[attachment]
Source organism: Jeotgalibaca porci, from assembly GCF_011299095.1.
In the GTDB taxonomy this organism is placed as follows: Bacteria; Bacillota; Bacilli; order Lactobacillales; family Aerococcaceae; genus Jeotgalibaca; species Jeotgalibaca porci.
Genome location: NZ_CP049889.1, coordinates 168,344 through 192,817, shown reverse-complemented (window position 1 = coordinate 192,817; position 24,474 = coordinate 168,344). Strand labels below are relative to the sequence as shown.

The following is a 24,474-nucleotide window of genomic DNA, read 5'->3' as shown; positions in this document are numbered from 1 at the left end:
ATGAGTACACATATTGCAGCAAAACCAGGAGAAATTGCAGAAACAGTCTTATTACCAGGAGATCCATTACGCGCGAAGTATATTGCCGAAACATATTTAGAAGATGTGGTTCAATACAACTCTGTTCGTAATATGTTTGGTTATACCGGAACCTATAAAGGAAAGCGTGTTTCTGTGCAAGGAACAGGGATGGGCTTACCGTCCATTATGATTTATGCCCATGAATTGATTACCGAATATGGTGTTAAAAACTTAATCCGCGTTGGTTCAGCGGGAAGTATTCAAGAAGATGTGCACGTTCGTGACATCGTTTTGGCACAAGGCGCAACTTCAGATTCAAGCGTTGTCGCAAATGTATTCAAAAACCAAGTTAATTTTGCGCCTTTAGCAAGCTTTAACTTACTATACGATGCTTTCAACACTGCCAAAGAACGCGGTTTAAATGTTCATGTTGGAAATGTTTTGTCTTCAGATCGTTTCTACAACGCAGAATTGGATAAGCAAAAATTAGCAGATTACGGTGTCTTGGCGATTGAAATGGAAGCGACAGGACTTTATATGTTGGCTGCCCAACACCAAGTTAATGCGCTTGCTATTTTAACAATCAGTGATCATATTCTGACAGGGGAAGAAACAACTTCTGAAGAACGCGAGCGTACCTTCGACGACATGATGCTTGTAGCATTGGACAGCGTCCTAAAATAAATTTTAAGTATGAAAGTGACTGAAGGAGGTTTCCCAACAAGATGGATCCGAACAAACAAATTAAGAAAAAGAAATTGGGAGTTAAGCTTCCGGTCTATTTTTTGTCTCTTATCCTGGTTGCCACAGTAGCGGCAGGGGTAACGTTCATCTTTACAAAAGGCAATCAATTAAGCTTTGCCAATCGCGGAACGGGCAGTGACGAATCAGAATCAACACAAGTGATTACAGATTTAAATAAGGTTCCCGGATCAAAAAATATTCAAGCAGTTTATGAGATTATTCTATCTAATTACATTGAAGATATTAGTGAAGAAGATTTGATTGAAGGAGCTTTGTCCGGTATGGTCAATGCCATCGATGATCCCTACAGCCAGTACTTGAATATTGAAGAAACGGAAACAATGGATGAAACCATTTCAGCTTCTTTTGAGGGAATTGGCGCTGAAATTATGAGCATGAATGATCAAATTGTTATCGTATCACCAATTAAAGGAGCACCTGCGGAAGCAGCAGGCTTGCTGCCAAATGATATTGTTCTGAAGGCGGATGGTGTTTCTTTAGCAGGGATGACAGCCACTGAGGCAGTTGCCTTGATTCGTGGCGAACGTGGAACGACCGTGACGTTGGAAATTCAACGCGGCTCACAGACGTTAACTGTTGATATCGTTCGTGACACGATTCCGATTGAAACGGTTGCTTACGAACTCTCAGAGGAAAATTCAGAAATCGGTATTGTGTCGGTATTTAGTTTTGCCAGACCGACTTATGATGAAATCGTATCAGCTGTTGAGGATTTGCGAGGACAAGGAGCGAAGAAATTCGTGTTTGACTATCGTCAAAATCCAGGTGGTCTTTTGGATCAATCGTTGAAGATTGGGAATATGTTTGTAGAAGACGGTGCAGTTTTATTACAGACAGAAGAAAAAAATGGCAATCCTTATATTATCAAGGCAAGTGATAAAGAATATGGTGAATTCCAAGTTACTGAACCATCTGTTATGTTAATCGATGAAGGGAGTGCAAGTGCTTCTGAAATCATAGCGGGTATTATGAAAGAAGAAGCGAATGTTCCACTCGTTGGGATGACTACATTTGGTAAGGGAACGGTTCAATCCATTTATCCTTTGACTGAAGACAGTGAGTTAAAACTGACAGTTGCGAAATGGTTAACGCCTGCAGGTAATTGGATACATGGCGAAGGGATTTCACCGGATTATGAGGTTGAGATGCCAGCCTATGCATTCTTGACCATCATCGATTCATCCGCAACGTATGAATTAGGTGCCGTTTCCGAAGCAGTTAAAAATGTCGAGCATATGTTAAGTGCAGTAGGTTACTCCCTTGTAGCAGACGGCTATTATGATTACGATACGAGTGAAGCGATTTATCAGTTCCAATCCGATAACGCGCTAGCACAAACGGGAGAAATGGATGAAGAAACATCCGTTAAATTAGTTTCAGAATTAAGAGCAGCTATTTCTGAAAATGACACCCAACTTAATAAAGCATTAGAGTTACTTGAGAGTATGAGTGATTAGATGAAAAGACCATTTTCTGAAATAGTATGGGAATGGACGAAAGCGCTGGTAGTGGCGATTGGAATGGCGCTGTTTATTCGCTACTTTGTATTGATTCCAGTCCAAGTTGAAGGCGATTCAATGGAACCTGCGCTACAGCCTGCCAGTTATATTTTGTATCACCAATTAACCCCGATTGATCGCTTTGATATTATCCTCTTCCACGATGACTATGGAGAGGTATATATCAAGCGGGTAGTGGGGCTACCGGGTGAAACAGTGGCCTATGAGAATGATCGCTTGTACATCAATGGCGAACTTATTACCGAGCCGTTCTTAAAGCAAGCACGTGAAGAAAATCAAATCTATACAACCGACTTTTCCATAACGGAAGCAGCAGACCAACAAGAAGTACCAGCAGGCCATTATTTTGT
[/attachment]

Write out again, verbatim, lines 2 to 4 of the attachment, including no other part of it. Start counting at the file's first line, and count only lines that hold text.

In the GTDB taxonomy this organism is placed as follows: Bacteria; Bacillota; Bacilli; order Lactobacillales; family Aerococcaceae; genus Jeotgalibaca; species Jeotgalibaca porci.
Genome location: NZ_CP049889.1, coordinates 168,344 through 192,817, shown reverse-complemented (window position 1 = coordinate 192,817; position 24,474 = coordinate 168,344). Strand labels below are relative to the sequence as shown.

The following is a 24,474-nucleotide window of genomic DNA, read 5'->3' as shown; positions in this document are numbered from 1 at the left end: